Seven installations (F1–F7; Fig. 2) were excavated and documented, including quarries and a shaft that were hewn in limestone bedrock.
F1. A natural shaft (L10; diam. c. 0.5 m, depth 0.6 m, Fig. 3) below a small bedrock outcrop at the southeastern end of the excavation area. Chisel marks were only visible on the shaft’s northern side.
F2. A small shallow rectangular quarry (L11; 1.5 × 3.0 m, max. depth c. 0.25 m; Fig. 4). Signs of rock cuttings and the detachment of at least four stones (average size 0.8 × 0.8 m) were discerned. Stone trimming debris noted near the quarry indicates that the initial dressing of the stones was done there.
F3. A rock-hewn channel (L12; length 2 m, width 0.07 m, depth 0.05 m; Fig. 5), probably the beginning of an unfinished quarry, northwest of Quarry F2.
F4. A small shallow rectangular quarry (L5; 0.5 × 2.0 m, max. depth 0.35 m), north of the channel, bearing evidence that three stones (each 0.5 × 0.8 m; Fig. 6) were detached from it.
F5. A shallow quarry (L4; max. depth 0.3 m; Fig. 7) on a horizontal bedrock outcrop slightly northwest of Quarry F4. Judging by the severance and chisel marks evident in the quarry, at least eight stones of diverse sizes were hewn there, the largest being 0.5 × 1.0 m. The stone trimming debris near the quarry attests to the preliminary dressing of the stones that was performed at the site.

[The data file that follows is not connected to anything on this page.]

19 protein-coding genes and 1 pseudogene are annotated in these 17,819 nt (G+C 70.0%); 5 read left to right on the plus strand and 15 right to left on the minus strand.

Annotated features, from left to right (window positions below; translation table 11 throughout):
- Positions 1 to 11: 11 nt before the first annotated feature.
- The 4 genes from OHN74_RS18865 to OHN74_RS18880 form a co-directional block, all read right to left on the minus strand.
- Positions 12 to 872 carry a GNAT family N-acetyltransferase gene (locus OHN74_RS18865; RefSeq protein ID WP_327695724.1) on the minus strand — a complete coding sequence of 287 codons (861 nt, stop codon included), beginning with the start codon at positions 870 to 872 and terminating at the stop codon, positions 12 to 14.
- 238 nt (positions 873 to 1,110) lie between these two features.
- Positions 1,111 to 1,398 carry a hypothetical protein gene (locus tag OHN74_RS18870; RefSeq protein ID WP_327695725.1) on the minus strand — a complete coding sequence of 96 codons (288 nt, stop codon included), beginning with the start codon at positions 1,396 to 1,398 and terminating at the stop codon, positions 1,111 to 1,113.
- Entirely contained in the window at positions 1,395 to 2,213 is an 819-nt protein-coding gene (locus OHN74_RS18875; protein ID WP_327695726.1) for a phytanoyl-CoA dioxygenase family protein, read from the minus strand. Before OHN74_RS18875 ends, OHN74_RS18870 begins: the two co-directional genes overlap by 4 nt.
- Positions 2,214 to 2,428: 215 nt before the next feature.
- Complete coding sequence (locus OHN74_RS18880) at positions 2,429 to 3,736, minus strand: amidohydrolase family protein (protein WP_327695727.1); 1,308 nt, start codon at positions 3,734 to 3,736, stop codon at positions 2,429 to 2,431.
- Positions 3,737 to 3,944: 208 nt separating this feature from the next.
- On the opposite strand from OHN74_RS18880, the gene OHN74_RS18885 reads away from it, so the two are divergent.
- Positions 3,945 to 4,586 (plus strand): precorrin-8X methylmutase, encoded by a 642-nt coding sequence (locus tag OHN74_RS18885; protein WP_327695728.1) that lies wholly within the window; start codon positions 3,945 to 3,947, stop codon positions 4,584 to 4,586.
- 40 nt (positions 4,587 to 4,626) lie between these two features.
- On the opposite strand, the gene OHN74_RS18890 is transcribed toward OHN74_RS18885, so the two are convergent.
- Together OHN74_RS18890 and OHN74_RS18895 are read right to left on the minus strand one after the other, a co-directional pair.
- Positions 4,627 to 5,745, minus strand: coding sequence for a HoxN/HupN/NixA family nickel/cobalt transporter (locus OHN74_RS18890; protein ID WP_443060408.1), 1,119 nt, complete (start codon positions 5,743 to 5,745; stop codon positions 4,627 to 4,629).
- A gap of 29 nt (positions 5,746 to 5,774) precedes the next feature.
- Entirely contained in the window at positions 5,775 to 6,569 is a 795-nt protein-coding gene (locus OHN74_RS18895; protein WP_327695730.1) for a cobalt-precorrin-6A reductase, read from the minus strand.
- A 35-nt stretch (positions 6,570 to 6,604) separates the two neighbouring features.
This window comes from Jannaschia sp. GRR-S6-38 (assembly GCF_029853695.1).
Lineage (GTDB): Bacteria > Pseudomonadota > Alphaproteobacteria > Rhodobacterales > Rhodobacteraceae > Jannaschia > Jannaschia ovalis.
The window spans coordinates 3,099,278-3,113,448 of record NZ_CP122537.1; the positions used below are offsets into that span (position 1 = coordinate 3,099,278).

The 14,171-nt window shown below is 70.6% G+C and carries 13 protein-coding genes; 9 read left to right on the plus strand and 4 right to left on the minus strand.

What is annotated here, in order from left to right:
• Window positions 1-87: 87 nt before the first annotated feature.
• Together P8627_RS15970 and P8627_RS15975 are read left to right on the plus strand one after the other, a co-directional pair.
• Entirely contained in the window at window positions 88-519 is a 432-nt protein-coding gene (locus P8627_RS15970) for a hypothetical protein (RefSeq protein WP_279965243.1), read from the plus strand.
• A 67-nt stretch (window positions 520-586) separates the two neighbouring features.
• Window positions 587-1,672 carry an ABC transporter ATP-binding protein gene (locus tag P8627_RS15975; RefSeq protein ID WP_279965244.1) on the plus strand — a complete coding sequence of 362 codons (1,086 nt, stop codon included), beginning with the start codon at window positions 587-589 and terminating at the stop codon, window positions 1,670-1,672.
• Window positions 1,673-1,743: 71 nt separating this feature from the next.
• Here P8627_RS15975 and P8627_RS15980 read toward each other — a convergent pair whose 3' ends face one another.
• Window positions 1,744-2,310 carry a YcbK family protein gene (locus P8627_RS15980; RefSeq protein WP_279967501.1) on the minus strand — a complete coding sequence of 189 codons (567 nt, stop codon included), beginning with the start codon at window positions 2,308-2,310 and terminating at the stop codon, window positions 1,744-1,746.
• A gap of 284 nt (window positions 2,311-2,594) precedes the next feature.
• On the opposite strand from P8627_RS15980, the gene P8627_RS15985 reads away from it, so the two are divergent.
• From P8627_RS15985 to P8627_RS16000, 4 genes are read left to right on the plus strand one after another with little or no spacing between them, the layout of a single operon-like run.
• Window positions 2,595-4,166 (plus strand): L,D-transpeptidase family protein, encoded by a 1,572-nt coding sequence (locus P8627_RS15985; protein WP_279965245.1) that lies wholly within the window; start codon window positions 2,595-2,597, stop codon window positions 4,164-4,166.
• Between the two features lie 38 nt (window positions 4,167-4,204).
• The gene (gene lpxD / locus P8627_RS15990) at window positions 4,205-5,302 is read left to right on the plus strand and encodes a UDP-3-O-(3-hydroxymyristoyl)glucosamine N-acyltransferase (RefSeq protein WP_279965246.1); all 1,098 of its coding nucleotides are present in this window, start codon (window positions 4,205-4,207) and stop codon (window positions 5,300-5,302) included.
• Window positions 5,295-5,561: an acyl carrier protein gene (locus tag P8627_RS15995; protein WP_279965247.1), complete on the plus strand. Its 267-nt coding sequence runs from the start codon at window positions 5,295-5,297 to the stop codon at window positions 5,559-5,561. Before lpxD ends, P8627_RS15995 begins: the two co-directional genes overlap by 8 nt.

F6. A rectangular quarry consisting of three quarrying steps (L16; depth of the western step c. 0.4 m; Fig. 8) in the northwestern part of the excavation area. Because it was difficult to discern the negatives of the stones it was not possible to estimate how many were produced there.
F7. Another quarry, in the northeastern part of the excavation area, revealing chisel marks and signs of detachment of at least five stones of different sizes (L13; the largest stone 0.6 × 1.0 m; Figs 9, 10). Several small to medium-sized fieldstones were placed on bedrock in the northern wall of the quarry, probably after the quarry was no longer in use.
A scant number of ceramic finds, consisting mainly of ribbed body fragments dating to the Byzantine period, were collected in the excavation area.
The seven quarries, each of which producing only a few building stones, are characteristic of an area where dolomite and limestone rock prevail. Apparently, the building stones were used by one of the settlements that surround the excavation area such as Horbat Bizqa.